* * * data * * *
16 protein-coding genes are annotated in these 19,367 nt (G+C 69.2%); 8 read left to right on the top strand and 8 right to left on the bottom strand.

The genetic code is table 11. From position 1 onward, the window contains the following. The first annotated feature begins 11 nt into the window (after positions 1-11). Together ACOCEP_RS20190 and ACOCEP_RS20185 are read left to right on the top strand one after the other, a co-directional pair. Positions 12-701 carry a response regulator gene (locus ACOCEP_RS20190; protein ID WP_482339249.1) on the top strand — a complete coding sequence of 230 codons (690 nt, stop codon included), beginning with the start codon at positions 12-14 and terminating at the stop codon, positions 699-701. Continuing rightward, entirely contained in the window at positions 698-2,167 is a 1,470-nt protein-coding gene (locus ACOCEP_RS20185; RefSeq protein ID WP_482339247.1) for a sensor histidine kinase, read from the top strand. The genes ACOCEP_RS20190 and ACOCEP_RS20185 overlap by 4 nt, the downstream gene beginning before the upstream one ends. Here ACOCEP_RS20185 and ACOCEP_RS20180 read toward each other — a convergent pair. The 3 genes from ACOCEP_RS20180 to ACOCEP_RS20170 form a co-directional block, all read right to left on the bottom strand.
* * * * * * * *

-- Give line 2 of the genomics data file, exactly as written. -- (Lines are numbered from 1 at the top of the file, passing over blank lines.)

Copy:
The genetic code is table 11. From position 1 onward, the window contains the following. The first annotated feature begins 11 nt into the window (after positions 1-11). Together ACOCEP_RS20190 and ACOCEP_RS20185 are read left to right on the top strand one after the other, a co-directional pair. Positions 12-701 carry a response regulator gene (locus ACOCEP_RS20190; protein ID WP_482339249.1) on the top strand — a complete coding sequence of 230 codons (690 nt, stop codon included), beginning with the start codon at positions 12-14 and terminating at the stop codon, positions 699-701. Continuing rightward, entirely contained in the window at positions 698-2,167 is a 1,470-nt protein-coding gene (locus ACOCEP_RS20185; RefSeq protein ID WP_482339247.1) for a sensor histidine kinase, read from the top strand. The genes ACOCEP_RS20190 and ACOCEP_RS20185 overlap by 4 nt, the downstream gene beginning before the upstream one ends. Here ACOCEP_RS20185 and ACOCEP_RS20180 read toward each other — a convergent pair. The 3 genes from ACOCEP_RS20180 to ACOCEP_RS20170 form a co-directional block, all read right to left on the bottom strand.